The Saga Continues
WordPressWordPress was borne of initial idea seeding via B2 (Cafelog) in 2001, which was launched by Michael Valdrighi. In 2003, cofounders Matt Mullenweg and Mike Little forked B2 and created WordPress, an Open Source blogging and now content management system estimated to power the largest number of websites of any individual product (27%). Through the largest thriving community of any website management system, WordPress has grown to include theme designers, plugin developers, webmasters and site developers. With the power of participants, WP now can power anything from small individual blogs to large multi-user social communities to business websites. Core contributing developers include Ryan Boren, Mark Jaquith, Matt Mullenweg, Andrew Ozz, Peter Westwood and Andrew Nacin. WordPress has just recently celebrated its 10 year anniversary.
WPCommunityWPCommunity.com was started as an extension of Web Developer Tom Ford who found WordPress in the early days looking for a solution to power a group of large websites that had outgrown their flat HTML infrastructure. Needing more features, WordPress was chosen based on another user who was kind enough to put together a comparison chart of several platforms, with detailed information. The way this individual was able to present this side by side comparison using WordPress ultimately led to giving it a shot...which led to massive experimentation to the different things it could do. The heavy and growing demand for assistance led to offering such, bringing us to today. Tom Ford has contributed to various other development agencies including TC Websites, WPMU.org and WPML. (as well as solving countless technical issues and working through many full website builds).
WORDPRESS 4.7.1 SECURITY AND MAINTENANCE RELEASE WordPress 4.7 has been downloaded over 10 million times since its release on December 6, 2016 and we are pleased to announce the immediate availability of WordPress 4.7.1. This is a security release for all previous versions and we strongly encourage you to update your sites immediately. WordPress versions 4.7 and earlier are affected by eight security issues: […]
- RECENT WORDPRESS NEWS ON THE WEB
If it happens again, try the “Reinstall now” button. Something may be weirdly out of sync (normally that would be a DB issue…
It would say if I was still on the Beta track though wouldn’t it? I don’t seem to be: Strange my site sent this email when I’
That doesn’t mean we can’t suggest changes for Twenty Seventeen, however, which updates outside the WP core release cycle… Th
- JAN 18, 2017
HEROPRESS: LIVING A BETTER LIFE THANKS TO WORDPRESS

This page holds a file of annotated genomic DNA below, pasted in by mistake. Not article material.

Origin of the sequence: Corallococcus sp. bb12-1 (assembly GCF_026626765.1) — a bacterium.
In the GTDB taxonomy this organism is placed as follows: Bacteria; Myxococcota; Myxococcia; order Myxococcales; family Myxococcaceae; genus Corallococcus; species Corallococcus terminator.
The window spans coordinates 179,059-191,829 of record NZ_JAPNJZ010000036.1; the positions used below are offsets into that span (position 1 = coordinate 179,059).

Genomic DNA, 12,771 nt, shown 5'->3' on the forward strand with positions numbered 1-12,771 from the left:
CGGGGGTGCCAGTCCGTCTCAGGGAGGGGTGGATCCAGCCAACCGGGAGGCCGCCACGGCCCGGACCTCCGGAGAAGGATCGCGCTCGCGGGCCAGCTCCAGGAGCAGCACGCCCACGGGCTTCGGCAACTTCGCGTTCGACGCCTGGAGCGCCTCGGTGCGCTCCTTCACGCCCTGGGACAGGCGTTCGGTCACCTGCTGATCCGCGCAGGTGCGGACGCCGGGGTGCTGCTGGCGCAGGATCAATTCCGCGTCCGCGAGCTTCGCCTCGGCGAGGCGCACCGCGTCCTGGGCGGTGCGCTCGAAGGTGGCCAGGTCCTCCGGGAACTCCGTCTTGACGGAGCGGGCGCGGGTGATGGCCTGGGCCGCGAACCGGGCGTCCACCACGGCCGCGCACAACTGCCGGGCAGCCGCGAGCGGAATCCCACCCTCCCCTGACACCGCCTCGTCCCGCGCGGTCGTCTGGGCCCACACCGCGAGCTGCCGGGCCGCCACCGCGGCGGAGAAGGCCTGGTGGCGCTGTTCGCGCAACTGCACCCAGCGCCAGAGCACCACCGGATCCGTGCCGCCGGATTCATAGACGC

To me, as well as many others, WordPress is more than a technical choice, it’s a lifestyle choice. I didn’t see it as such right away. Looking at the last 4 years of my life, I can fully appreciate its impact.
Aspiring to a life full of adventures and whimsy; I never really fit the mold. American TV series and movies that taught me my dreams could be achieved if I worked hard enough. Armed with that knowledge (and without a fancy diploma to my name), I worked bank, police, IT, supply chain jobs until I discovered the joy of making websites.
My newfound passion (and many sleepless nights of work) helped me become a webdesigner. At the time, Joomla!, Spip and Typo 3 were the big names out there (in France). After achieving the role of Artistic Director as a freelancer; it took me a few years to open my own web agency. That moment changed my thinking: it was no longer ME but WE. And when a client asked us to use WordPress, we got to experience the CMS and its community.
Focusing on WordPress
Our team quickly realized that WordPress could do much more than “just blogs”.
In France, the CMS kept having a reputation as a blog only platform. Complex websites were not made in WordPress. Our agency decided to convince clients otherwise. To achieve our mission and hone our skills, we decided to get closer to the WordPress community. I naively offered my help in evangelization efforts to the Paris WordCamp organizers. Except that there was one clear hurdle in our path: we had never contributed anything to the community before! This meant that we were relatively unknown. Needless to say that the feedback we received wasn’t what we expected.
Contributions: It’s About Helping Others
Contributing meant one thing: bring something to the WordPress ecosystem to help improve it. The WordCamp association’s president asked us to answer questions on the French forum as a token of our goodwill, to show our commitment.
I started to answer questions right away but felt like an imposter. All the questions on the forum seemed so technical. I didn’t know how to contribute since I wasn’t a developer. It wasn’t like I was going to create a theme or plugin anytime soon. I kept obsessing over ways I could provide value to the community. I thought about my skills but couldn’t come up with something that would make a real difference.
Sure I could speak English, but translating documents was not something I felt comfortable doing.
So I turned to the previous WordCamp Paris conference and took a closer look at the participants. There, I found my first clue: a marketing expert! I reached out to him to see if I could interview him. As Marketing Director of a press group, he had lead a big WordPress project for his company. Interviewing him brought me two things: an article for our blog discussing what could be done with WordPress and a solid understanding of how the inner workings of the French WordPress community. He gave me an idea of the path one would take to end up giving a conference at the WordCamp. I didn’t realize it at the time, but by picking a name on a conference program, I would meet one of the key players in my WordPress story: Benjamin.